I've seen many an organization kill innovation by using committees, where ideas wither. Is that your experience? If so, how should innovative ideas be solicited and accepted?

Committees, complex processes, and a lack of visibility will all inhibit innovation. Using social networking approaches and automation tools seems to work the best to capture the initial ideas. Some type of review/evaluation process is still valid and valuable to help drive investment and action, but it needs to be clearly understood and visible to work well. There should also be a commitment for action and resolution for all ideas that come through the process.

Unisys recently commissioned a study on innovation. What were some of the key findings you thought were most important?

First, where best practices or business management strategies are in place, they help drive innovation. Unisys research showed that use of these best practices is highest among companies whose IT organization is more involved in driving strategy and innovation. The best practices that respondents referenced included a development framework for consistent solutions delivery (34 percent), ITIL or ITIL-based initiatives (32 percent) and knowledge management techniques and tools in support services (31 percent).

Second, it’s worth noting, although not too surprising, the difference in the level of IT’s involvement with the business between smaller companies -- those with fewer than 500 employees -- and larger companies. For instance, within smaller companies, IT departments seem to be more involved in leading or co-leading innovation. We found that respondents at smaller companies were also more likely to report a higher level of interaction with the business and more open communication with the IT organization. Smaller companies were more likely to mention a higher quality of IT service as well.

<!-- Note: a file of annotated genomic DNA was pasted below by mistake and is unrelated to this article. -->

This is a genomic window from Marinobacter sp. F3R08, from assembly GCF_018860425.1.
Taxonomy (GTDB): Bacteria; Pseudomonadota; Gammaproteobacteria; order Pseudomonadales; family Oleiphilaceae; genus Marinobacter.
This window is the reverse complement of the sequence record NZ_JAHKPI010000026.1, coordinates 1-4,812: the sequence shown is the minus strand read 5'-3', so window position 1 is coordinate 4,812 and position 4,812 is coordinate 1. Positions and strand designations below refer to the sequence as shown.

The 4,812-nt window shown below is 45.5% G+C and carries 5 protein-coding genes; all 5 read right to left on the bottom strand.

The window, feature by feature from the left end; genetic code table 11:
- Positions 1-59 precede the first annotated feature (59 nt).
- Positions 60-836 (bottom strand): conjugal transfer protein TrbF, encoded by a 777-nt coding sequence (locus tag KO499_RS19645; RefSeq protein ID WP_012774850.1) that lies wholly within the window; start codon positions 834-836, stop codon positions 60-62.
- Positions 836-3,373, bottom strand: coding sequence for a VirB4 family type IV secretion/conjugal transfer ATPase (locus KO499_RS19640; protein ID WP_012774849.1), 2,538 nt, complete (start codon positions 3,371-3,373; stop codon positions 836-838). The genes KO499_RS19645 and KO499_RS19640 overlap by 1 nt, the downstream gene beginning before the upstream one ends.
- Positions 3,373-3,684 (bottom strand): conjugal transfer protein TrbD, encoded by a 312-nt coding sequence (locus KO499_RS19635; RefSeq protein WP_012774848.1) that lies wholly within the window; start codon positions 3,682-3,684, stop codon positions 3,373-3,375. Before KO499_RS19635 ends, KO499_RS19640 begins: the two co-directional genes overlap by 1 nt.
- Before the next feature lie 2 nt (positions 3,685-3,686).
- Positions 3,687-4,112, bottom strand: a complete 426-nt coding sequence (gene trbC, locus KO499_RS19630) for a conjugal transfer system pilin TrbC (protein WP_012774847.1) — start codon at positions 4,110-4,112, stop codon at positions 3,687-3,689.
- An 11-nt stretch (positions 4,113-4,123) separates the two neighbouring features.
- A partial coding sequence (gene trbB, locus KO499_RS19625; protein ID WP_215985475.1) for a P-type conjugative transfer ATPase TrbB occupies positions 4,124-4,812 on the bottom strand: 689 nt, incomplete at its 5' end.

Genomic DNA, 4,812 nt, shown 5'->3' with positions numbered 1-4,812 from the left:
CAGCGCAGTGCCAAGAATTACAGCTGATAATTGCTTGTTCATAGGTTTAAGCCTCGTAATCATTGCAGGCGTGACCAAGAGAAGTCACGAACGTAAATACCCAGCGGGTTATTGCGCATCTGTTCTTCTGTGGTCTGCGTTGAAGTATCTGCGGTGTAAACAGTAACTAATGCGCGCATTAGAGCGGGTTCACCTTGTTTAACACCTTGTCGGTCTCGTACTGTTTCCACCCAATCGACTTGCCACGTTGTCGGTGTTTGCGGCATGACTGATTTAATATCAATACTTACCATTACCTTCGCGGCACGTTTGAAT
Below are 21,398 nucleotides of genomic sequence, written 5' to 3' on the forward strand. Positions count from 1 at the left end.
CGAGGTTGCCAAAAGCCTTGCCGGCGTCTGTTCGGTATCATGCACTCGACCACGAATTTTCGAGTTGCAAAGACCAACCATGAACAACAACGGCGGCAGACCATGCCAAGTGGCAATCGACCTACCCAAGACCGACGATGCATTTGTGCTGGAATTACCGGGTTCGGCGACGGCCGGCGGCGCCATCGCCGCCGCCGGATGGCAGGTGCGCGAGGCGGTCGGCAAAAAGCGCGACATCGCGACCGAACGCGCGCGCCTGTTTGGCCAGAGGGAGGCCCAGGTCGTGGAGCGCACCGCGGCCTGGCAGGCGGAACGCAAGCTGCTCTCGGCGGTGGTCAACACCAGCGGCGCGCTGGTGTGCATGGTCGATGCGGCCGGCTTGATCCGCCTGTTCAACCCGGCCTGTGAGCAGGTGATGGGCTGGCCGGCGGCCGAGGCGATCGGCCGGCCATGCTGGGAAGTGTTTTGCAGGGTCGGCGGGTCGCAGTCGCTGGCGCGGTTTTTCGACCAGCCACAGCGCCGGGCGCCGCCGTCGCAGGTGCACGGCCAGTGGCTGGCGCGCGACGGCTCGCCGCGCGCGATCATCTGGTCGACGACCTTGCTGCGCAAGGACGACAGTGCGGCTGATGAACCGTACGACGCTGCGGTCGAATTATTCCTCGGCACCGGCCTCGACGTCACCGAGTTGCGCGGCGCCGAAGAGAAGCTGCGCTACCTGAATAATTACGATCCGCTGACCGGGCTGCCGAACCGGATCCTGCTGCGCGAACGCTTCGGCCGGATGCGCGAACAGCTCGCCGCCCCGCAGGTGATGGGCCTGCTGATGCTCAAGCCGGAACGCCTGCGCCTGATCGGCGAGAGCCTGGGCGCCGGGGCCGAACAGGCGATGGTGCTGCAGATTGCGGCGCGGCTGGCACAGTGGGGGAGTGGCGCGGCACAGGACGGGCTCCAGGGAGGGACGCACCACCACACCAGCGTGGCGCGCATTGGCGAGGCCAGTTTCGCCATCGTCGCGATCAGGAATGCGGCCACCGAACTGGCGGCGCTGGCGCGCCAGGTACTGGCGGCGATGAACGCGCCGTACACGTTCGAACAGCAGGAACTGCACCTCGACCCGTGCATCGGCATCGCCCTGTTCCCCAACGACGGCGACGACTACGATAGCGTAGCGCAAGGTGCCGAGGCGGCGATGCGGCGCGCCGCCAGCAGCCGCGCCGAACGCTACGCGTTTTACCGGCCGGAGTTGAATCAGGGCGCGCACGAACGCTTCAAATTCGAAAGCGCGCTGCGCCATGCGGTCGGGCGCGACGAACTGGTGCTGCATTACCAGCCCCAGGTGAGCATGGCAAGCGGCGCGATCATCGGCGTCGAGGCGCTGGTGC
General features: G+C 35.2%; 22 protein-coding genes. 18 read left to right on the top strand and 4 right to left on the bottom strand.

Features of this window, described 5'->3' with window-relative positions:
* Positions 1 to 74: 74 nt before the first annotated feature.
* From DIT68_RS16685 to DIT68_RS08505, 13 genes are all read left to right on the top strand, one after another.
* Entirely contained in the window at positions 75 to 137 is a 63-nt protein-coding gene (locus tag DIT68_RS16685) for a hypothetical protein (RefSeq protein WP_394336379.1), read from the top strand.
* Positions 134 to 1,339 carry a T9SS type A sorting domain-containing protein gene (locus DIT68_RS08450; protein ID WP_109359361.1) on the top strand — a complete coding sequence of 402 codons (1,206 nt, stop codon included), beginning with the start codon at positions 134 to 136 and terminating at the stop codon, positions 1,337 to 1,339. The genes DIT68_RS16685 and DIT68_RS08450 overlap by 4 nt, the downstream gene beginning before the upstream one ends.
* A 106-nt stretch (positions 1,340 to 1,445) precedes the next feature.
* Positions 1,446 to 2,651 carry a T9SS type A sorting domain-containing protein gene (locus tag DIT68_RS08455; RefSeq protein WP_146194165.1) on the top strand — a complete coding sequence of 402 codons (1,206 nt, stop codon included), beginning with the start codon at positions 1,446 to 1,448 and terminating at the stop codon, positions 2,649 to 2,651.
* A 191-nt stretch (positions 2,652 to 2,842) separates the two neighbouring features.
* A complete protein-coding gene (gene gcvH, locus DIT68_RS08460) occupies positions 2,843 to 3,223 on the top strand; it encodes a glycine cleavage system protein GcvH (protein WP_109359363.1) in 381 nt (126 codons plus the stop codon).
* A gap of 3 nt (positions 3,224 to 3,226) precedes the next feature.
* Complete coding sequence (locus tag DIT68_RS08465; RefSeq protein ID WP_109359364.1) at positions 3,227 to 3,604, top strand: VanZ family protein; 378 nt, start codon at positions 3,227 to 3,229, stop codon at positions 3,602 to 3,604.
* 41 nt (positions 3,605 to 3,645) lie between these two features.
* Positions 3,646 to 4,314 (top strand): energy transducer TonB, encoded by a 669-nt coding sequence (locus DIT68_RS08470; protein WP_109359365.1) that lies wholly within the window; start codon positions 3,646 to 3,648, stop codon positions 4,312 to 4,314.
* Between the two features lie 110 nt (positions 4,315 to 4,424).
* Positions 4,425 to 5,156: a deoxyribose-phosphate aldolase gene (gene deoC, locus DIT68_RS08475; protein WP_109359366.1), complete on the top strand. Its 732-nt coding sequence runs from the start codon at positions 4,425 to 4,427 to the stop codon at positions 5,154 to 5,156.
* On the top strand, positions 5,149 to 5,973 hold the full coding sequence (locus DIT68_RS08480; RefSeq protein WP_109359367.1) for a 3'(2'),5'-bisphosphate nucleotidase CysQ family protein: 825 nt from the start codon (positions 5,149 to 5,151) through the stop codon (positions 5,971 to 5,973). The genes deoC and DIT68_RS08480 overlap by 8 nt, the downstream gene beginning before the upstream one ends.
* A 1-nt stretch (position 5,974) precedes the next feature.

All of these results indicate that a smaller company’s IT is more aligned to the business than in their larger counterparts. Whether large or small, though, companies cited good interaction with the business teams as important in stimulating innovation within IT through open communication, collaboration and positive interaction.

Third, 74 percent of the respondents indicated that they look for service and consulting vendors to demonstrate a commitment to innovation. They see those with that commitment as best able to provide insight into technology directions and high quality of service that can help their business.

What results of the survey surprised you the most?

We were most surprised at how different parties view the IT organization’s performance. The research indicated that corporate managers often view IT differently from the way that IT people view themselves. For instance, corporate management assigns higher effectiveness ratings than IT management does to areas such as introducing innovation -- that is, optimizing IT Infrastructure to meet business needs -- high quality and on-time delivery of products and services, and business and IT alignment.

Corporate managers are also twice as likely as IT managers -- in this case, 73 percent vs. 37 percent -- to rate redesigning the data center to become more efficient, cost-wise and space-wise, as critical or very important in enhancing the perception of IT as innovative.

Some of this is most likely related to the fact that IT views innovation in these areas as just a normal part of their job so it doesn’t stand out as being anything special. Plus, IT too often is forced into being reactive to dynamic business needs and can’t always take the time to consider an undertaking as complex as a data center redesign. On the other hand, corporate management is most likely focused on that kind of initiative as a key success measurement for their IT investments.

Another surprise was the respondents’ focus on both business and IT process improvements as key area where they saw a need for more innovation. The process redesign focus has come and gone in the IT industry numerous times but with limited success. The good news is that the tools and methods to address the process improvement and innovation needs are finally mature and relatively easy to use.